John, on the other hand, took the war to his enemies across the land with sword and fire. He wished to keep his momentum going and to make sufficient headway to render further French intervention pointless after Christmas. John travelled through Essex, Surrey and Hampshire in the first half of December, checking in on Windsor before holding a major war council in St Albans between 18 and 20 December, where the rebels were publicly proclaimed as excommunicants. Wendover (whose mother house was St Albans) writes that John ‘retired with a few of his advisers into the cloister and devised plans for overcoming his enemies’, adding, notably, that he also wished to address the question of ‘how he might find pay for the foreigners fighting under him’.383 The two were, of course, intimately linked. John took the opportunity to assess the strength of his resources and how they should be disposed. A document survives from this occasion which Stephen Church has identified as the earliest English muster roll.384 This gives us some idea of the number of knights in John’s service. It lists 47 household knights of the King, and 375 other knights. Very few of the latter were English; most were from the Low Countries. The conflict was never simply a matter of English against the French. In fact, Wendover suggests that one main reason for the crown being offered to Louis was because he was suzerain of so many of John’s troops. Church estimates this to represent half the number of knights available to John: at a total of 800 knights, easily outmatching the knights at the barons’ disposal.

A clear strategy was determined upon at St Albans and rapidly implemented.385 John split his army into two. One, under the command of Earl William of Salisbury, supported by Falkes de Bréauté, Savary de Mauléon, William Brewer (or Gerard de Sooteghem) and the Brabantine Walter le Buck, was to conduct operations in the south while keeping the rebels pinned down in London; the other, led by the King, was to march north ‘to ravage’, says Wendover, ‘the whole country by fire and sword’. This strategy deliberately left London to one side in the hope that by crushing resistance throughout the rest of the realm, the capital would feel its isolation and surrender. The flaw of this was that the richest city in the land stood defiant, and not just symbolically as it could absorb an influx of foreign troops to match John, provide resources and funds, and therefore continue the resistance against him. Was it wise to leave London? Even with hindsight it is not easy to judge the wisdom of John’s plan. A siege of London would have been lengthy, costly and dangerous. We can not claim with any certainty to know in detail the actual relative strengths of the armies now that the French were arriving; even after John’s death William Marshal and the royalists still made no move on the capital. A ravaging campaign made good sense in many ways. It was a chance to reassert the King’s power over the country and thus re-establish the machinery of governance which would bring in the revenues to fund his military machine; the plundering itself would reward his mercenaries and keep them sweet; the rebels’ resolve would be undermined by the catastrophic economic damage done to their estates; it carried few direct risks; and wavering barons and knights might be dissuaded from joining in with an inactive force stuck in a city in the south-east. But for all the chroniclers’ mocking of the rebel forces staying holed up in the capital and not venturing forth, their strategy might be vindicated by the fact that in perhaps making London too strong for John to take, they successfully gained the time necessary for French reinforcements to appear on the scene; without these reinforcements, they had little chance of victory. This arguably should have made the capital a priority objective for John. A strong investiture may have decided the war. Warren’s assessment seems a judicious one: John’s decision was ‘a typical example of his reluctance to commit himself to decisive military action: the rebellion would have collapsed had London been captured. The rebel headquarters there were the nettle that he should have grasped and uprooted without flinching … One cannot help feeling that a Richard or a Philip would have gone straight for the hardest task and sought a decisive victory.’386 This perceptive commentary encapsulates a major weakness of John as a war leader: going for the easy success. He had missed his opportunity in 1215, before the French started to arrive. If London had fallen, it is unlikely that there would have been any rebellion left for Louis to support, and no reasonable prospect of an English crown for the French Prince.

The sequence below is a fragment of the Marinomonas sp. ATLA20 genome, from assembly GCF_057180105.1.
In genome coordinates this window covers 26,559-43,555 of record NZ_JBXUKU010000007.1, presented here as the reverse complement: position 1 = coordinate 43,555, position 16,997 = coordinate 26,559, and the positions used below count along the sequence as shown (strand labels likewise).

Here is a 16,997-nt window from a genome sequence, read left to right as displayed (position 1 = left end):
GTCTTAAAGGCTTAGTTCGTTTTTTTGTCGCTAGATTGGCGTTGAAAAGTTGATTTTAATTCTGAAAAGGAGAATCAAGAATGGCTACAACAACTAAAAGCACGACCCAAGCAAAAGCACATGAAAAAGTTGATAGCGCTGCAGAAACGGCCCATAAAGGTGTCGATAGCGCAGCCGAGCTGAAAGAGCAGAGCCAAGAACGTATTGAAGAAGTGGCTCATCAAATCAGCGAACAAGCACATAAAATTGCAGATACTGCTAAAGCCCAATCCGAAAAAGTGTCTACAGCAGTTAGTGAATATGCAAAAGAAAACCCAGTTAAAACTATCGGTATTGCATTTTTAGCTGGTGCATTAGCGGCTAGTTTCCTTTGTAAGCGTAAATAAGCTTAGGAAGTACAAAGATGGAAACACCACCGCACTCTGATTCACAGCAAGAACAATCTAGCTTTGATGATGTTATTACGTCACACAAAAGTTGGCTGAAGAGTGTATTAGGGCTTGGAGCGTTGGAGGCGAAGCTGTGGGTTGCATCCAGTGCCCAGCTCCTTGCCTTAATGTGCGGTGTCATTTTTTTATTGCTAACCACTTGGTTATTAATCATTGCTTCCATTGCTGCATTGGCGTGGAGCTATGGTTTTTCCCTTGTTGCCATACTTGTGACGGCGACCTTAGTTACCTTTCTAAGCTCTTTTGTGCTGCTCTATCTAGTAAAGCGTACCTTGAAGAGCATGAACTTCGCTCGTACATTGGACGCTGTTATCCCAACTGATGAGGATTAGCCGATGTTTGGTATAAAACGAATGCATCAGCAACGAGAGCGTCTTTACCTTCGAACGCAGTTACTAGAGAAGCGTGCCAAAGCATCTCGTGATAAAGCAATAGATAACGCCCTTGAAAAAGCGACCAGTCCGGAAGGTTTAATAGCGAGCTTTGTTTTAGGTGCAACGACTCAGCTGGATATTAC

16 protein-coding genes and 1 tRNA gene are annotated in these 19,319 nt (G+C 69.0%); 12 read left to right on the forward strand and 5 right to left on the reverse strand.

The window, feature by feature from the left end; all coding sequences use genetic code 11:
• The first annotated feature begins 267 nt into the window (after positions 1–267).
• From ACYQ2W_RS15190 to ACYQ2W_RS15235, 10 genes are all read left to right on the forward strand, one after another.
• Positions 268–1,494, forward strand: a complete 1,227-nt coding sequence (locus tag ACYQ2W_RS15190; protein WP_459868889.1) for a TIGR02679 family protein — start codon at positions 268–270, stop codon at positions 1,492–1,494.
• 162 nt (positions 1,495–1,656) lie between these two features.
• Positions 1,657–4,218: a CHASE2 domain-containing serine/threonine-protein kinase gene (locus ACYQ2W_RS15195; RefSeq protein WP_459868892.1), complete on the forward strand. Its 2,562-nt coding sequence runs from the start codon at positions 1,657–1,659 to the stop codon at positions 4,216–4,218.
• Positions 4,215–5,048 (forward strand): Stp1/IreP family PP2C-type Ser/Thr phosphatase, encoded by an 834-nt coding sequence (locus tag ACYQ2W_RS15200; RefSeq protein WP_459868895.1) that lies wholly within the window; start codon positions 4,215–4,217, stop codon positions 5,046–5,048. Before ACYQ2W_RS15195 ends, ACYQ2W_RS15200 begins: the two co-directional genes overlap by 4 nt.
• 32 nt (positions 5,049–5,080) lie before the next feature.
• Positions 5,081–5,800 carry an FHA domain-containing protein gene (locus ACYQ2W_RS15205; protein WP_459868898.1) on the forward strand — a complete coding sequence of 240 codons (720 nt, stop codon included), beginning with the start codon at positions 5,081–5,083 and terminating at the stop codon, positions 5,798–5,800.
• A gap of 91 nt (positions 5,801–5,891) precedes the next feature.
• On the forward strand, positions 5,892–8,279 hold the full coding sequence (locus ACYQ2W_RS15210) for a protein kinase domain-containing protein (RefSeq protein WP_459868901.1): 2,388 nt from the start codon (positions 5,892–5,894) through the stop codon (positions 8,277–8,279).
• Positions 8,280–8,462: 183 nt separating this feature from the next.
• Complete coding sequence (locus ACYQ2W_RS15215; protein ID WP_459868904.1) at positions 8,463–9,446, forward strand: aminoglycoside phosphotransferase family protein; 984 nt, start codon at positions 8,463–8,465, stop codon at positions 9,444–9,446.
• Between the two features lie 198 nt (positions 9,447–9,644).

John led his army from St Albans on the evening of 20 December to unleash devastation across his own kingdom and put fear into the hearts of his own people. Christmas 1215 ushered in an eighteen-month period of warfare that was the worst England had experienced since the anarchy of King Stephen’s reign over half a century before.387 The new year would see civil war become a national one. The French were coming.